We see suffering in general
as part of the cycle of our life as conscious beings.
We look to Jesus' suffering and death as part of being human,
just like us.
We know that Jesus was murdered
because he was a man of integrity,
a prophet, who spoke the truth
and suffered the consequences in that culture,
the same way that whistleblowers suffer in the U.S. culture,
the same way Fr. Roy Bourgeois, Fr. John Dear,
and other male Catholic clergy are suffering
for speaking truth about women's ordination,
the same way theologian Elizabeth Johnson is suffering
for her excellent scholarship,
the same way the Leadership Conference of Women Religious
is suffering for continuing to focus on works of social justice
in spite of the Vatican's inquisition.
And when we hear that Gospel passage,
we have even more trouble today.
John's high Christology doesn't fit our understanding.
We don't see God's love as conditional,
so we question the statement John puts in Jesus' mouth,
that IF you love me and obey,
then I will ask God to send the Paraclete.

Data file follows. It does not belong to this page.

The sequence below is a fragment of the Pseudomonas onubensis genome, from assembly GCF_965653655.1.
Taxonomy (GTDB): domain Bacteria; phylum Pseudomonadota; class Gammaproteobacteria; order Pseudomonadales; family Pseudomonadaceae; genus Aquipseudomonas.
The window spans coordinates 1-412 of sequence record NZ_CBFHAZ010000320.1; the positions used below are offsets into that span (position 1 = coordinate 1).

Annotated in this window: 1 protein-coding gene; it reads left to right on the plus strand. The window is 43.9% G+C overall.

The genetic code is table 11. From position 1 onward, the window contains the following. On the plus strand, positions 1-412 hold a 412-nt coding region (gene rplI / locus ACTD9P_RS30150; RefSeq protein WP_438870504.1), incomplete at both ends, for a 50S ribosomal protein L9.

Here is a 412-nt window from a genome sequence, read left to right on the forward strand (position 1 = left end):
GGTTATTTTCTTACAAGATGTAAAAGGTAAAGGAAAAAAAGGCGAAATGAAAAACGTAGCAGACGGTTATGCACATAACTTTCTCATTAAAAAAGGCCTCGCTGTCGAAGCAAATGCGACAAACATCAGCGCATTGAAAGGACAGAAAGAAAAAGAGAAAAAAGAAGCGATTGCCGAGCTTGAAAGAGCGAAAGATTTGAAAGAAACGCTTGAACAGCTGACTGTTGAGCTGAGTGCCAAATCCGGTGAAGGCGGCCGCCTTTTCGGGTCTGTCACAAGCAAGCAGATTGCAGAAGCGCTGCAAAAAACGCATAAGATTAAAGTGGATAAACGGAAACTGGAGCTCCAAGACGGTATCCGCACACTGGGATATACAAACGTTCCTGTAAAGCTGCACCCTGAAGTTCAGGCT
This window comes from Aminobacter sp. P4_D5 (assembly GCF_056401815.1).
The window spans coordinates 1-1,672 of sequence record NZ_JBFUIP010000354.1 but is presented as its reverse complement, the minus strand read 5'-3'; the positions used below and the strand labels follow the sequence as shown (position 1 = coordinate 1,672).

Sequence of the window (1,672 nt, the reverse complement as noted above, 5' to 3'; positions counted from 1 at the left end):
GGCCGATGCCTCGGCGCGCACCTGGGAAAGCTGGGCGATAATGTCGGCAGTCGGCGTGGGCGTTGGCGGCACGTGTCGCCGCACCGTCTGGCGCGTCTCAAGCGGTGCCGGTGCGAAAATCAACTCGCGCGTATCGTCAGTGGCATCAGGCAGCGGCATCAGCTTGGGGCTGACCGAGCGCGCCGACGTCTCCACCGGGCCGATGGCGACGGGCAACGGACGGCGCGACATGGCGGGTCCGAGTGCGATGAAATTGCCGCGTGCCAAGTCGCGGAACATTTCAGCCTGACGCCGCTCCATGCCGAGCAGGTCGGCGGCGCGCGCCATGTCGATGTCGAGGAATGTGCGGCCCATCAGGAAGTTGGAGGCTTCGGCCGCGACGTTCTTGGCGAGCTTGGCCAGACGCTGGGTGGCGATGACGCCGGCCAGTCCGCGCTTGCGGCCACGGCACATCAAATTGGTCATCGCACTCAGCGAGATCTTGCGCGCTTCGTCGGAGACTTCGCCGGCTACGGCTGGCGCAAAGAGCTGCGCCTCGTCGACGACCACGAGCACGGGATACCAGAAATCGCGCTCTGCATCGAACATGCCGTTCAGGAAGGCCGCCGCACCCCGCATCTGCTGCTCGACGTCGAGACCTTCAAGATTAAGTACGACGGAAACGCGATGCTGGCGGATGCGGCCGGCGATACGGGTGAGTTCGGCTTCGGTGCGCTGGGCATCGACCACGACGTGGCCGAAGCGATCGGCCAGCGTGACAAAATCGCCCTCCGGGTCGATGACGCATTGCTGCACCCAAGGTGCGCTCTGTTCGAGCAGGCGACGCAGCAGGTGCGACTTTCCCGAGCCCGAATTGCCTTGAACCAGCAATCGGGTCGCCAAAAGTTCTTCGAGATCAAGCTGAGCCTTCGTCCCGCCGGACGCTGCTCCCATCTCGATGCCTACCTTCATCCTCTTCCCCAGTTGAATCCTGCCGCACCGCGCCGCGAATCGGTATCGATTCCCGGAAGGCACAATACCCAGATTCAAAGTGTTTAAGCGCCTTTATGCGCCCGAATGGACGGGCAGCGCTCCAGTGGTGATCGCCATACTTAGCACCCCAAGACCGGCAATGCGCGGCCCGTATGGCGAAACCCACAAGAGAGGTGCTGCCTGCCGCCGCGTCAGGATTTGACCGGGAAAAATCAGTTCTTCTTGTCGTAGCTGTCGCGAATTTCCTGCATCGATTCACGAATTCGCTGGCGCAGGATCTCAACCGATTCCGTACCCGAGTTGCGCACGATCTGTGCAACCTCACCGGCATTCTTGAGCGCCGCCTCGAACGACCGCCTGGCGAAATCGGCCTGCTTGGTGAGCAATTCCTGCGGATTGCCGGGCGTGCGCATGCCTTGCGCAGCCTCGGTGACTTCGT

And we don't see God's love as exclusive:
that ONLY those who obey are the ones who love Jesus,
and God will love ONLY those people.
We believe that God is with everyone,
without condition, without limit.
In line with Fr. Pierre Teilhard de Chardin--
another of those theologians once silenced by the Vatican--
we believe that each of us and all of us are growing--
evolving--into God.
Our world view has shifted in the last 2000 years.
Our knowledge has increased, and our consciousness has grown.
The framing and phrasing of spiritual experiences in this way
no longer rings true for us.
We truly believe that God is everywhere, in everyone.
There's a unity about God that we're discerning now,
and it's different from that former world view.
We truly believe that God includes everybody,
not just those who are Christians or Catholics
or who think of God in a certain way.
We truly believe in a universal communion
of all people and all animals and all matter,
a unity beyond our imagining.
So we try to look at these scripture passages